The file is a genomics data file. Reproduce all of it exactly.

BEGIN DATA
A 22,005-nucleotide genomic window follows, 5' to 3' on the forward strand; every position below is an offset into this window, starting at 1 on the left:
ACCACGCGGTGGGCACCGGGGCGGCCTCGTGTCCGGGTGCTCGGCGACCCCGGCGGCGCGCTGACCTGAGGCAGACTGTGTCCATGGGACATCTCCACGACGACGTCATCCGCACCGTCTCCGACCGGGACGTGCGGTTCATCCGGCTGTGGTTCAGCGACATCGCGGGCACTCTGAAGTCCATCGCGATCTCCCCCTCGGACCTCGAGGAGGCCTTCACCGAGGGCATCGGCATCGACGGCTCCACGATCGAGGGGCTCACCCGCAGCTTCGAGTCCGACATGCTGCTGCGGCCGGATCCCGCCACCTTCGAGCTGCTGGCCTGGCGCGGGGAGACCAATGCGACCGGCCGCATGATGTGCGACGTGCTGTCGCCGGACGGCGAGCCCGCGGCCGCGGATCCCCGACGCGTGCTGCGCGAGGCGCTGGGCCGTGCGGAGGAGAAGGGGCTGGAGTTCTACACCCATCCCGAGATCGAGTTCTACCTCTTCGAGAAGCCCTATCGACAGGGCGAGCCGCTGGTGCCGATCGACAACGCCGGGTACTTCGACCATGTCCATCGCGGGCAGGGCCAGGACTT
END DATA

A 22,005-nucleotide genomic window follows, 5' to 3' on the forward strand; every position below is an offset into this window, starting at 1 on the left:
ACCACGCGGTGGGCACCGGGGCGGCCTCGTGTCCGGGTGCTCGGCGACCCCGGCGGCGCGCTGACCTGAGGCAGACTGTGTCCATGGGACATCTCCACGACGACGTCATCCGCACCGTCTCCGACCGGGACGTGCGGTTCATCCGGCTGTGGTTCAGCGACATCGCGGGCACTCTGAAGTCCATCGCGATCTCCCCCTCGGACCTCGAGGAGGCCTTCACCGAGGGCATCGGCATCGACGGCTCCACGATCGAGGGGCTCACCCGCAGCTTCGAGTCCGACATGCTGCTGCGGCCGGATCCCGCCACCTTCGAGCTGCTGGCCTGGCGCGGGGAGACCAATGCGACCGGCCGCATGATGTGCGACGTGCTGTCGCCGGACGGCGAGCCCGCGGCCGCGGATCCCCGACGCGTGCTGCGCGAGGCGCTGGGCCGTGCGGAGGAGAAGGGGCTGGAGTTCTACACCCATCCCGAGATCGAGTTCTACCTCTTCGAGAAGCCCTATCGACAGGGCGAGCCGCTGGTGCCGATCGACAACGCCGGGTACTTCGACCATGTCCATCGCGGGCAGGGCCAGGACTT